1. Shakespeare, William. Peter Hulme and William H. Sherman. The Tempest: Sources and Contexts, Criticism, Rewritings and Appropriations. New York: Norton
Print 2004.
2. “magic.” Dictionary.com Unabridged. Random House, Inc. 03 Oct. 2010. .
3. “technology.” Dictionary.com Unabridged. Random House, Inc. 03 Oct. 2010. .

Add comment October 4, 2010

Summer Solstice, New York city

Sharon Olds poem Summer Solstice, New York City

Summer Solstice, New York city The fact that this poem occurs on the longest day of the year signifies the speakers feeling of time. For he “could not stand it” The day was unbearable making him desperate and suicidal. His life hung on the edge of a building as others witnessed his desperate action. As cops came to assess the situation, the speaker viewed them in their “suits blue-grey as the sky on a cloudy evening” referencing that he associated the cops with nature as they blended in with the color of the clouds. As the cops began to “lurk toward the man who wanted to die” they used technology to try and stop him from killing himself. The ironic part is that the man is using a building, one of the most significant forms of technology that has formed the scenic New York society while another form of technology, while the “hairy net” was being implemented to try and save his life. The juxtaposition of life and death through the use of technology illustrates both the good uses and dangers of technology to mankind. While a man became desperate to die, the net serves as a the controller of fate. This net was “stretched as the sheet is prepared to receive at a birth” showing that if the suicidal man did jump off the ledge this net would have intervened and stop his journey to the afterlife.

After halting this man’s suicide attempt we could normally expect to find punishment or resentment for his actions but this was not the case. They didn’t punish him as “a mother whose child has been lost will scream at the child when it’s found” instead the cops lit a cigarette and they all smoked together. In my opinion this final moment together illustrates that the society was just happy to be together. The cigarettes were described as lit, red, and having glowing ends which burned like the tiny campfires we lit at night back at the beginning of the world. They reference back to fire being used as one of the first forms of technology for warmth and survival. The idea of all the men smoking the cigarettes together signifies a higher understanding for the involvement of technology in our societies.

2 comments October 4, 2010

Summer Solstice, New York city

Rex De Asis

Sharon Olds poem Summer Solstice, New York City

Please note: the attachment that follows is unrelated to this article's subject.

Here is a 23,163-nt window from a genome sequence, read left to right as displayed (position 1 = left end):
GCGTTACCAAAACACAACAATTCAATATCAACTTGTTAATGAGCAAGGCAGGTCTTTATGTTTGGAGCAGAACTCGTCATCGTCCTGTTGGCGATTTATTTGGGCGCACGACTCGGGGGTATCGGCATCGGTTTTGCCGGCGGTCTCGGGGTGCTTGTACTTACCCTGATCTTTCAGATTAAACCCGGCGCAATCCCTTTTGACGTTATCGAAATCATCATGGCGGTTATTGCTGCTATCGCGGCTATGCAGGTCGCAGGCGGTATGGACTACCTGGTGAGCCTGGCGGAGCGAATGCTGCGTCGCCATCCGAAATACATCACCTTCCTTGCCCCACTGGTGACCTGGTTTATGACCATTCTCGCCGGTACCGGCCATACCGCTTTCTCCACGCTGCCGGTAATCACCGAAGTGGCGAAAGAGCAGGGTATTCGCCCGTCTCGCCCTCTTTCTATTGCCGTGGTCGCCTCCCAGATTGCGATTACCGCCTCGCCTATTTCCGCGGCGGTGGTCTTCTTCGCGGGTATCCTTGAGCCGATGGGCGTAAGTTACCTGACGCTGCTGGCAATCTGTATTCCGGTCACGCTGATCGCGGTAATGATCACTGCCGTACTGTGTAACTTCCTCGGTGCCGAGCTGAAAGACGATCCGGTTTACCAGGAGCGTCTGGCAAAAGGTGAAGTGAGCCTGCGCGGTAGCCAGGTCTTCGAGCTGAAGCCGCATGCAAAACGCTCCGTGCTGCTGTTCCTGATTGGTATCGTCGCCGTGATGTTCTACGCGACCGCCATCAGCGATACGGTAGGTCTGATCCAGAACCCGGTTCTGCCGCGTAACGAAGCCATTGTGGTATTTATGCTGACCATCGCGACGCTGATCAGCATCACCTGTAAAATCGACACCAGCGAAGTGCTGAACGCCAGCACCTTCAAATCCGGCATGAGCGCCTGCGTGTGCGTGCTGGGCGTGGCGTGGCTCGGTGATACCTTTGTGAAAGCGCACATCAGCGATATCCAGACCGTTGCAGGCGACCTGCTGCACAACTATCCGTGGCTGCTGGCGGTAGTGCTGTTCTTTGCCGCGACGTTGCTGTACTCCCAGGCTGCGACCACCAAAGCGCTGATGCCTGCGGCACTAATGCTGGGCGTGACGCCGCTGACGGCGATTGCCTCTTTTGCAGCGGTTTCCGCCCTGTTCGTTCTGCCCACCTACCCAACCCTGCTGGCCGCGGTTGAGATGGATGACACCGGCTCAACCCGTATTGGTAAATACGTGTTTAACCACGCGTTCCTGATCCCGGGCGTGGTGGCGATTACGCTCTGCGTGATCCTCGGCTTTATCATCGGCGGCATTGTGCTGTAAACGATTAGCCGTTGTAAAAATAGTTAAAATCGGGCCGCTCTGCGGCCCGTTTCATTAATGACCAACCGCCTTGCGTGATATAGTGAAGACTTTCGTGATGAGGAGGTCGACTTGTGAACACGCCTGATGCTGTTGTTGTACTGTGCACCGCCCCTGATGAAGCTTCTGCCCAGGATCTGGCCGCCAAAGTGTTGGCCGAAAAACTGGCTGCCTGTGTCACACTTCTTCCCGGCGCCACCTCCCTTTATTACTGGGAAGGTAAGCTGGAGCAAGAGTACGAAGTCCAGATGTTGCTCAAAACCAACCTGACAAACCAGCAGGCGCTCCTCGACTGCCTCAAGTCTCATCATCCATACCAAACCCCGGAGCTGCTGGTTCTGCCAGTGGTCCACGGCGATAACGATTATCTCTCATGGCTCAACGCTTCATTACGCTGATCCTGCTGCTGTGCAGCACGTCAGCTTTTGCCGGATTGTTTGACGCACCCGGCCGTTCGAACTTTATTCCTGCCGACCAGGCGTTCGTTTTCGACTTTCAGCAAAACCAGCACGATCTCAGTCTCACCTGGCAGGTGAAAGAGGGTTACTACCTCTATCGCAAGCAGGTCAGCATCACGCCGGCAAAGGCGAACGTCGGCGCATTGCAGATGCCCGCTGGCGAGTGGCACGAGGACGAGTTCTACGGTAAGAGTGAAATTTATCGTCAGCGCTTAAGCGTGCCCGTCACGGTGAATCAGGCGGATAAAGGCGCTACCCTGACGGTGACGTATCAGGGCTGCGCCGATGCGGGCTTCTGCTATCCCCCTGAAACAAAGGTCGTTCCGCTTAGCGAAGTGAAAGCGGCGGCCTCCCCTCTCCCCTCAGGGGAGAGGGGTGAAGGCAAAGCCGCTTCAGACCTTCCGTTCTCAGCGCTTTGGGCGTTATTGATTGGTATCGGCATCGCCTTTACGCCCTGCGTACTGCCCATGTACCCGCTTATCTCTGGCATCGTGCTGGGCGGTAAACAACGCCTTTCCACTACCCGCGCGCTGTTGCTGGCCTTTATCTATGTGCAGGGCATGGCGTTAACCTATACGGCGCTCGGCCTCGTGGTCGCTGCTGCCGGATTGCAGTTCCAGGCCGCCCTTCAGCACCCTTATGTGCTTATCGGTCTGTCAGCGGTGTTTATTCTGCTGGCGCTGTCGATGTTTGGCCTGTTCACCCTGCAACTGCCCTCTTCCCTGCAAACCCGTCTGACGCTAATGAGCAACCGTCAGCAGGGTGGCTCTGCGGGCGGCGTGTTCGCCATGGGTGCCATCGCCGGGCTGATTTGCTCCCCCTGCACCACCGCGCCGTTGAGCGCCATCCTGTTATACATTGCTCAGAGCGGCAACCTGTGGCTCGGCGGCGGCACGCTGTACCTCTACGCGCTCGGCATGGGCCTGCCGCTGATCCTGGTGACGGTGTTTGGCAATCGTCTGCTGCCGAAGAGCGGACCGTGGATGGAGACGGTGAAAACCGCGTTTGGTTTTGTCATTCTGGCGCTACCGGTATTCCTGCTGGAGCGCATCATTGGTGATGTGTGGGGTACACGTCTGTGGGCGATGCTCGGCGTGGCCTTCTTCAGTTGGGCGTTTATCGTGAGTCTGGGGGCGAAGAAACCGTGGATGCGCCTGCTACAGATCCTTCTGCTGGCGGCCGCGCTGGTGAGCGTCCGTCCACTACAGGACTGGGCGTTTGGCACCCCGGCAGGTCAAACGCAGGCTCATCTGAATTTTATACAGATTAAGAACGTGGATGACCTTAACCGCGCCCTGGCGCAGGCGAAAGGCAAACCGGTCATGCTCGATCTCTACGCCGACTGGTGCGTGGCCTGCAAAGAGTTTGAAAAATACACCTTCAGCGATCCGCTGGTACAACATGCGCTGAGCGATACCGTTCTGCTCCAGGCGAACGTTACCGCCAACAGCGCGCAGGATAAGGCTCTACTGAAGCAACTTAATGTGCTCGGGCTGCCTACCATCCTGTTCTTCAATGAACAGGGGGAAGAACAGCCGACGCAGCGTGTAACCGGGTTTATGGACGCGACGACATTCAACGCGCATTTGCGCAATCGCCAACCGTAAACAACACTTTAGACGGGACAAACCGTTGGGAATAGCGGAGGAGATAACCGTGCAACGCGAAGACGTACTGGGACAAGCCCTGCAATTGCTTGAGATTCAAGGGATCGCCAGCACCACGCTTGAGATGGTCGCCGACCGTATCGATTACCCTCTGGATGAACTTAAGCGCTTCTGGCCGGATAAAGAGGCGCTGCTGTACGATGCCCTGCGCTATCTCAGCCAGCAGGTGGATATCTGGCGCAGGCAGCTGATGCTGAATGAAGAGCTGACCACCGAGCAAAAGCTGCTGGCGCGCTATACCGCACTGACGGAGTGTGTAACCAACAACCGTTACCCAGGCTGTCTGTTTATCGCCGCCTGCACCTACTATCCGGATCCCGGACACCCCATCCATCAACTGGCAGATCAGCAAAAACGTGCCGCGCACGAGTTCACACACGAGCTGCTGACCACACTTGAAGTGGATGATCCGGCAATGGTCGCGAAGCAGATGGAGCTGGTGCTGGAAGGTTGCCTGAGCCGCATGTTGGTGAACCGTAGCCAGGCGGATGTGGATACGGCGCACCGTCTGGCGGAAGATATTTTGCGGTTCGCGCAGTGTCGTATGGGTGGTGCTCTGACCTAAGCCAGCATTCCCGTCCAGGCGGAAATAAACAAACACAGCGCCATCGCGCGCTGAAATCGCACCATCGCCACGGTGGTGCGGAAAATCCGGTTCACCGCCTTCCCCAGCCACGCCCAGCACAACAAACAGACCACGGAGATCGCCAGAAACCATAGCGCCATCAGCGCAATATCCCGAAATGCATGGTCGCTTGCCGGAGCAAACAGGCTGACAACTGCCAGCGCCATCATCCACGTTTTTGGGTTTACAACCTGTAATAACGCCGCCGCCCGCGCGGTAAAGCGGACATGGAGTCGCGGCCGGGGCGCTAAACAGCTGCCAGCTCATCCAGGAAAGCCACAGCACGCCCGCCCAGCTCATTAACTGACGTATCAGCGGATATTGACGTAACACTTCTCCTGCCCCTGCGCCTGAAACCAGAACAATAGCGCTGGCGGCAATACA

Summer Solstice, New York city

The fact that this poem occurs on the longest day of the year signifies the speakers feeling of time.  For he “could not stand it” The day was unbearable making him desperate and suicidal.  His life hung on the edge of a building as others witnessed his desperate action.  As cops came to assess the situation, the speaker viewed them in their “suits blue-grey as the sky on a cloudy evening” referencing that he associated the cops with nature as they blended in with the color of the clouds.  As the cops began to “lurk toward the man who wanted to die” they used technology to try and stop him from killing himself.  The ironic part is that the man is using a building, one of the most significant forms of technology that has formed the scenic New York society while another form of technology, while the “hairy net” was being implemented to try and save his life.  The juxtaposition of life and death through the use of technology illustrates both the good uses and dangers of technology to mankind.  While a man became desperate to die, the net serves as a the controller of fate.  This net was “stretched as the sheet is prepared to receive at a birth” showing that if the suicidal man did jump off the ledge this net would have intervened and stop his journey to the afterlife.

After halting this man’s suicide attempt we could normally expect to find punishment or resentment for his actions but this was not the case.  They didn’t punish him as “a mother whose child has been lost will scream at the child when it’s found” instead the cops lit a cigarette and they all smoked together.  In my opinion this final moment together illustrates that the society was just happy to be together.  The cigarettes were described as lit, red, and having glowing ends which burned like the tiny campfires we lit at night back at the beginning of the world.  They reference back to fire being used as one of the first forms of technology for warmth and survival.  The idea of all the men smoking the cigarettes together signifies a higher understanding for the involvement of technology in our societies.  During this final scene technology manages to unite men without condition.

Add comment September 20, 2010